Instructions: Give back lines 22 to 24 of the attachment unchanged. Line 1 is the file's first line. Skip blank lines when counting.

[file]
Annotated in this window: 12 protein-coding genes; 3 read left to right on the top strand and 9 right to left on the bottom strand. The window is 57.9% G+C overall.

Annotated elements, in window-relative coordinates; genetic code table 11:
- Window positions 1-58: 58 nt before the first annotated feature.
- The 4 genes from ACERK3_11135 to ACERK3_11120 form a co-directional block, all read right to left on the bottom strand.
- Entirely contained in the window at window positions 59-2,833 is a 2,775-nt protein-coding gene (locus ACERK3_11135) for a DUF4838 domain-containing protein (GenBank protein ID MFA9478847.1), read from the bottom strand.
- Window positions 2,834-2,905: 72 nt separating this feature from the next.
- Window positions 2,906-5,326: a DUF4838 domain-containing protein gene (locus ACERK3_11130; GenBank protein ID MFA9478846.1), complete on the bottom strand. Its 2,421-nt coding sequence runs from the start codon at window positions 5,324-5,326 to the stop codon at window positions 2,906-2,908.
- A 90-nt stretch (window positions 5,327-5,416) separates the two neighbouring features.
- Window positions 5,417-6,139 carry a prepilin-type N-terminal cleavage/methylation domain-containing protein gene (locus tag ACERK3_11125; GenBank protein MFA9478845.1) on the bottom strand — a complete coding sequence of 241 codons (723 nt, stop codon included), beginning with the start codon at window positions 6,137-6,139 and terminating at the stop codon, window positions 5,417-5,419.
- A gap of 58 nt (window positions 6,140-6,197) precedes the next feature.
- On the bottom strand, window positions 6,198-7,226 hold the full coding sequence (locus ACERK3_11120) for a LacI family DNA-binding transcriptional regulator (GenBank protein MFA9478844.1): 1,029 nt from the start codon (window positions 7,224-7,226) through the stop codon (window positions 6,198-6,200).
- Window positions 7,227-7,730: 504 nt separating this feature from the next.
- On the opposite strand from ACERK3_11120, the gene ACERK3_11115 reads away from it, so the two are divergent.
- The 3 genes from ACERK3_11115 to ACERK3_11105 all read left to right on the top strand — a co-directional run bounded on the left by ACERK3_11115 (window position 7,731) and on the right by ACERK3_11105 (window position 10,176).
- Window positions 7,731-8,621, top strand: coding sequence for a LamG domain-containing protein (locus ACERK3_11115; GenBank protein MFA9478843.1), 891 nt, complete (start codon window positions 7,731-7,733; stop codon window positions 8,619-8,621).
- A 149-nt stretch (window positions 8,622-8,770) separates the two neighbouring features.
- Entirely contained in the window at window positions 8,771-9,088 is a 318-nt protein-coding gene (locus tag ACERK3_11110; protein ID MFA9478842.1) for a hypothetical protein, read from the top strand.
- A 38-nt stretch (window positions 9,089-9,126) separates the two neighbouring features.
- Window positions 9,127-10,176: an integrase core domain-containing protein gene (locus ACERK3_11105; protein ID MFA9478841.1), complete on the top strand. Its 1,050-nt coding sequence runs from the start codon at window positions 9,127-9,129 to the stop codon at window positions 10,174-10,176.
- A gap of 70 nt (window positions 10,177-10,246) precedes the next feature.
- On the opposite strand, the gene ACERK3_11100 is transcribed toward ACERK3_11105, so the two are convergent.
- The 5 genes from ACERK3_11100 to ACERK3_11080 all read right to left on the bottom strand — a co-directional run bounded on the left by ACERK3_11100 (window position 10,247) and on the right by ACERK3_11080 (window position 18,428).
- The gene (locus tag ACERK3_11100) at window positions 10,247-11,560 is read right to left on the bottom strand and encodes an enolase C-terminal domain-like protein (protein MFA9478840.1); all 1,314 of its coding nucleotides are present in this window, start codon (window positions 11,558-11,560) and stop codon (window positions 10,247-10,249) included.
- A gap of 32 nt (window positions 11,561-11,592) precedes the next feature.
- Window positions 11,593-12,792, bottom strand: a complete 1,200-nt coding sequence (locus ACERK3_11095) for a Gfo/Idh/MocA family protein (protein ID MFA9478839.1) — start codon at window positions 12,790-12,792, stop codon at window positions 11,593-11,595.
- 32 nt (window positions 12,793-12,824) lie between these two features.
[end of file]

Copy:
- The 5 genes from ACERK3_11100 to ACERK3_11080 all read right to left on the bottom strand — a co-directional run bounded on the left by ACERK3_11100 (window position 10,247) and on the right by ACERK3_11080 (window position 18,428).
- The gene (locus tag ACERK3_11100) at window positions 10,247-11,560 is read right to left on the bottom strand and encodes an enolase C-terminal domain-like protein (protein MFA9478840.1); all 1,314 of its coding nucleotides are present in this window, start codon (window positions 11,558-11,560) and stop codon (window positions 10,247-10,249) included.
- A gap of 32 nt (window positions 11,561-11,592) precedes the next feature.